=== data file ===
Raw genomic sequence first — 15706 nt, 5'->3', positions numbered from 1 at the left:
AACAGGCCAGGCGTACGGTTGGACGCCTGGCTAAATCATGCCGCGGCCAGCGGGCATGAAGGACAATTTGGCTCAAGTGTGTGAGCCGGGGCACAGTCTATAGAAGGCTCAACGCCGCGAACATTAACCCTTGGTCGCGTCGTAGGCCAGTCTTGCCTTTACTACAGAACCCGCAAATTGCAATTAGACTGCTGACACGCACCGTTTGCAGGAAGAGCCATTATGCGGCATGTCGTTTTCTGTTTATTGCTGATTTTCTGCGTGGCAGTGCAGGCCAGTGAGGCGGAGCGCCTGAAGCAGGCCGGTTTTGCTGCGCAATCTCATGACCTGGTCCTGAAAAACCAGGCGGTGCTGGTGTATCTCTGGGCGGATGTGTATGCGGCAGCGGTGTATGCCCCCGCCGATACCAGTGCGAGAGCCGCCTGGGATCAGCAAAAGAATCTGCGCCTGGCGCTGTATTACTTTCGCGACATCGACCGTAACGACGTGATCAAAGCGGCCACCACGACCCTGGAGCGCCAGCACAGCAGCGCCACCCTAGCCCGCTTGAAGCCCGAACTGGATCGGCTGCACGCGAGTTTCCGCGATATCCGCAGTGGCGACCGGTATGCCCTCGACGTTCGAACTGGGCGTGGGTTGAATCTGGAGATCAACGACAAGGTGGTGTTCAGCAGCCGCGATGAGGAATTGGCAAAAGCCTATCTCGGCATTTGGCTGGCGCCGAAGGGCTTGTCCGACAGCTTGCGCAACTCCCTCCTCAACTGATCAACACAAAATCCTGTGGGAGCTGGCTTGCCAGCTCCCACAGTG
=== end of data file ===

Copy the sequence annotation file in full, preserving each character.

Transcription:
Raw genomic sequence first — 15706 nt, 5'->3', positions numbered from 1 at the left:
AACAGGCCAGGCGTACGGTTGGACGCCTGGCTAAATCATGCCGCGGCCAGCGGGCATGAAGGACAATTTGGCTCAAGTGTGTGAGCCGGGGCACAGTCTATAGAAGGCTCAACGCCGCGAACATTAACCCTTGGTCGCGTCGTAGGCCAGTCTTGCCTTTACTACAGAACCCGCAAATTGCAATTAGACTGCTGACACGCACCGTTTGCAGGAAGAGCCATTATGCGGCATGTCGTTTTCTGTTTATTGCTGATTTTCTGCGTGGCAGTGCAGGCCAGTGAGGCGGAGCGCCTGAAGCAGGCCGGTTTTGCTGCGCAATCTCATGACCTGGTCCTGAAAAACCAGGCGGTGCTGGTGTATCTCTGGGCGGATGTGTATGCGGCAGCGGTGTATGCCCCCGCCGATACCAGTGCGAGAGCCGCCTGGGATCAGCAAAAGAATCTGCGCCTGGCGCTGTATTACTTTCGCGACATCGACCGTAACGACGTGATCAAAGCGGCCACCACGACCCTGGAGCGCCAGCACAGCAGCGCCACCCTAGCCCGCTTGAAGCCCGAACTGGATCGGCTGCACGCGAGTTTCCGCGATATCCGCAGTGGCGACCGGTATGCCCTCGACGTTCGAACTGGGCGTGGGTTGAATCTGGAGATCAACGACAAGGTGGTGTTCAGCAGCCGCGATGAGGAATTGGCAAAAGCCTATCTCGGCATTTGGCTGGCGCCGAAGGGCTTGTCCGACAGCTTGCGCAACTCCCTCCTCAACTGATCAACACAAAATCCTGTGGGAGCTGGCTTGCCAGCTCCCACAGTG